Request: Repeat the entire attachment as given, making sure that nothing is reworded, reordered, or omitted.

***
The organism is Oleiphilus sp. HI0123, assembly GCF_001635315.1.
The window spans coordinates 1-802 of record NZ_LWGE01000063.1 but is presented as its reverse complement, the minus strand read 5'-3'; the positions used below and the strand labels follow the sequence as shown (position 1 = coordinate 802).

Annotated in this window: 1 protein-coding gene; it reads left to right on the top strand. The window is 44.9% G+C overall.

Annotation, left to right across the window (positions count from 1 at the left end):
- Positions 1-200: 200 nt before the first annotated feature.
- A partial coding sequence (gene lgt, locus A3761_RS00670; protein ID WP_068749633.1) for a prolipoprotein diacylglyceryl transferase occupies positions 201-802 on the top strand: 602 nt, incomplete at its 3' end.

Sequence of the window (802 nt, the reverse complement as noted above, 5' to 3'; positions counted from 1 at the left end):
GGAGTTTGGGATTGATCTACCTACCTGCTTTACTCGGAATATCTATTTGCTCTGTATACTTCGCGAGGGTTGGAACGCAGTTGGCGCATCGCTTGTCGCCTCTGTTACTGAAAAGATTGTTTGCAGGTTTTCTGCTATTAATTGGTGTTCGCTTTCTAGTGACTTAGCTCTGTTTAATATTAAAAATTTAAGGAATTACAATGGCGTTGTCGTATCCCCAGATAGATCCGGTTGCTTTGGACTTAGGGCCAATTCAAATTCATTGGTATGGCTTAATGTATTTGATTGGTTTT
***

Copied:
The organism is Oleiphilus sp. HI0123, assembly GCF_001635315.1.
The window spans coordinates 1-802 of record NZ_LWGE01000063.1 but is presented as its reverse complement, the minus strand read 5'-3'; the positions used below and the strand labels follow the sequence as shown (position 1 = coordinate 802).

Annotated in this window: 1 protein-coding gene; it reads left to right on the top strand. The window is 44.9% G+C overall.

Annotation, left to right across the window (positions count from 1 at the left end):
- Positions 1-200: 200 nt before the first annotated feature.
- A partial coding sequence (gene lgt, locus A3761_RS00670; protein ID WP_068749633.1) for a prolipoprotein diacylglyceryl transferase occupies positions 201-802 on the top strand: 602 nt, incomplete at its 3' end.

Sequence of the window (802 nt, the reverse complement as noted above, 5' to 3'; positions counted from 1 at the left end):
GGAGTTTGGGATTGATCTACCTACCTGCTTTACTCGGAATATCTATTTGCTCTGTATACTTCGCGAGGGTTGGAACGCAGTTGGCGCATCGCTTGTCGCCTCTGTTACTGAAAAGATTGTTTGCAGGTTTTCTGCTATTAATTGGTGTTCGCTTTCTAGTGACTTAGCTCTGTTTAATATTAAAAATTTAAGGAATTACAATGGCGTTGTCGTATCCCCAGATAGATCCGGTTGCTTTGGACTTAGGGCCAATTCAAATTCATTGGTATGGCTTAATGTATTTGATTGGTTTT